PNG - Final Mike & Jon Podcast Logo

Search the Latest Local News

The GIGO Guide to School Board Elections: Howell Edition

County school board races are an aspect of election season that is all too frequently overshadowed by larger state or federal campaigns. And yet, public schools remain the heart of many communities– Livingston County included.

There are three seats up for grabs on the Howell Public Schools Board of Education, with eight candidates on the ballot. Of these eight, Charlie Aberasturi, Christy Conn, and Tracy Flak completed the GIGO News questionnaire to share their platforms and perspectives with the community.

Charlie Aberasturi reflected that it was family that motivated him to run for the Hartland board in 1997, as his oldest daughter entered the school system. He went on to serve a total of 24 years on the board prior to his resignation in October 2021. Similarly, it is family that motivates him now.

“Some of you may ask why a 71-year-old grandfather wants to serve on a school board. The first reason is my granddaughter started kindergarten at Three Fires last year and my second granddaughter will attend Howell Schools in three years,”  Aberasturi shared with GIGO News. As for the second reason behind his campaign, Aberasturi worked as a financial manager in the automotive industry for 34 years. This experience has fostered in him a “talent for financial analysis and financial forecasting” that he wishes to contribute to impact the community. 

Charlie Aberasturi

“For thirty-four years in business and twenty-four years on a school board, I worked with others to determine the best course of action, based on all available data,” Aberasturi explained. “I am not quick to decide on important issues and wish to obtain as much data as is available. I am a numbers and facts-oriented accountant that understands the need for robust decisions that are made timely enough so the results can be properly acted on.”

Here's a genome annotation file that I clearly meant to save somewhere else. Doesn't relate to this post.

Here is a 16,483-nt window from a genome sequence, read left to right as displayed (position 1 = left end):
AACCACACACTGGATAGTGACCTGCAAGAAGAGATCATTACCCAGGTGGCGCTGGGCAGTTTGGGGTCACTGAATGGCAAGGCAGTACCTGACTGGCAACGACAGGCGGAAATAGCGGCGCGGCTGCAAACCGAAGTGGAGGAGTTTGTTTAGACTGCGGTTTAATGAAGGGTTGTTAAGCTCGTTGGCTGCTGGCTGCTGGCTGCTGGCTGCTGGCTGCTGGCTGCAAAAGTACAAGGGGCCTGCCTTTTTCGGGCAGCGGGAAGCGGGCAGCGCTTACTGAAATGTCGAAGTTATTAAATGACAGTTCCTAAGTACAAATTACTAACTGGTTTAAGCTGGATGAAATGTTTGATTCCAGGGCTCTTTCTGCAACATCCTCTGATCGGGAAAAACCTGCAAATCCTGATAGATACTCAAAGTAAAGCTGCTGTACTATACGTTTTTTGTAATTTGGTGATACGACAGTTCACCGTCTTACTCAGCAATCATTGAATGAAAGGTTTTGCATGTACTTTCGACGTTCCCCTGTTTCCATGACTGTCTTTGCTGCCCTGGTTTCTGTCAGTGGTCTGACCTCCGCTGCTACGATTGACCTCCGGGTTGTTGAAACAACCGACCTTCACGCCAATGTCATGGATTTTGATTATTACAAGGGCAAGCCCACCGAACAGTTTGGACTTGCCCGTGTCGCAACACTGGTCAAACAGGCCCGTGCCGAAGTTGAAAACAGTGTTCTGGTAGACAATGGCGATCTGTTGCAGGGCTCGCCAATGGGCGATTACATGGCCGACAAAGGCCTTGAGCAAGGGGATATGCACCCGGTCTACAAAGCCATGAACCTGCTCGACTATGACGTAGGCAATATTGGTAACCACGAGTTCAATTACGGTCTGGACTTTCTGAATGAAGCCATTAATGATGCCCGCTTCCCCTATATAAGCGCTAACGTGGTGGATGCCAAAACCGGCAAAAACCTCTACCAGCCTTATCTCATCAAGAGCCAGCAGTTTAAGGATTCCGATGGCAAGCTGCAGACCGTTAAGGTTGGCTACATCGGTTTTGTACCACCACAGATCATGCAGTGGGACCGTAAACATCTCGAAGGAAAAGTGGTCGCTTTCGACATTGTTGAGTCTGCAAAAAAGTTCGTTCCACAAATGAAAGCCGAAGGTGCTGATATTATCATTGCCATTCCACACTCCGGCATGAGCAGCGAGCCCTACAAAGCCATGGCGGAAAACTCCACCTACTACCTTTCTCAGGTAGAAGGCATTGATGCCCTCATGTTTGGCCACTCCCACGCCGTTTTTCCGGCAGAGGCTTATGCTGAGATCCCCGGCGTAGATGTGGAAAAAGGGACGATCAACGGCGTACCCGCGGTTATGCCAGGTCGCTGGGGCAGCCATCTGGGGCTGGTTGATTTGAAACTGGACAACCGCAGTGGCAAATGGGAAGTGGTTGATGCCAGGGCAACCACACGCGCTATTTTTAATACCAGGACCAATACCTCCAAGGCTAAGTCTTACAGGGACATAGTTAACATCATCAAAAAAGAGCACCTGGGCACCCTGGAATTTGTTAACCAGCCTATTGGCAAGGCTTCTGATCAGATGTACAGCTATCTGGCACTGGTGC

Charlie Aberasturi is a unique candidate in that he’s pursuing a non-partisan position through a distinctly partisan campaign. While he has shared that he has no specific agenda, his conservative values are made very clear through his social media. It can be inferred that Aberasturi would bring these values to his decision-making as a board member. However, unlike many of his fellow conservatives, Mr. Aberasturi does not appear to rely heavily on the rhetoric of Critical Race Theory (CRT) and Social Emotional Learning (SEL), instead focusing on his steadfast dedication to his core principles. 

In reflecting on his current campaign, Aberasturi recounted the advent of his career. In the span of 25 years between his first interview with long-time Livingston journalist Buddy Moorehouse and his recent interview with GIGO News, Aberasturi is proud to report that his campaign platforms have remained completely consistent. 

Aberasturi has a lengthy list of community involvement, ranging from coaching baseball and basketball to pastoral visits and extensive volunteer work through church organizations. In addition to being sponsored by the Livingston County Republican Party, Aberasturi has been endorsed by Right to Life of Michigan, State Representative Bob Bezotte (47th district), Wes Nakagiri of the Livingston County Board of Commissioners, and a bevy of other prominent political figures of the area.

Christy Conn

Christy Conn is a firm believer in community service, citing it to be “an important part of a full life.”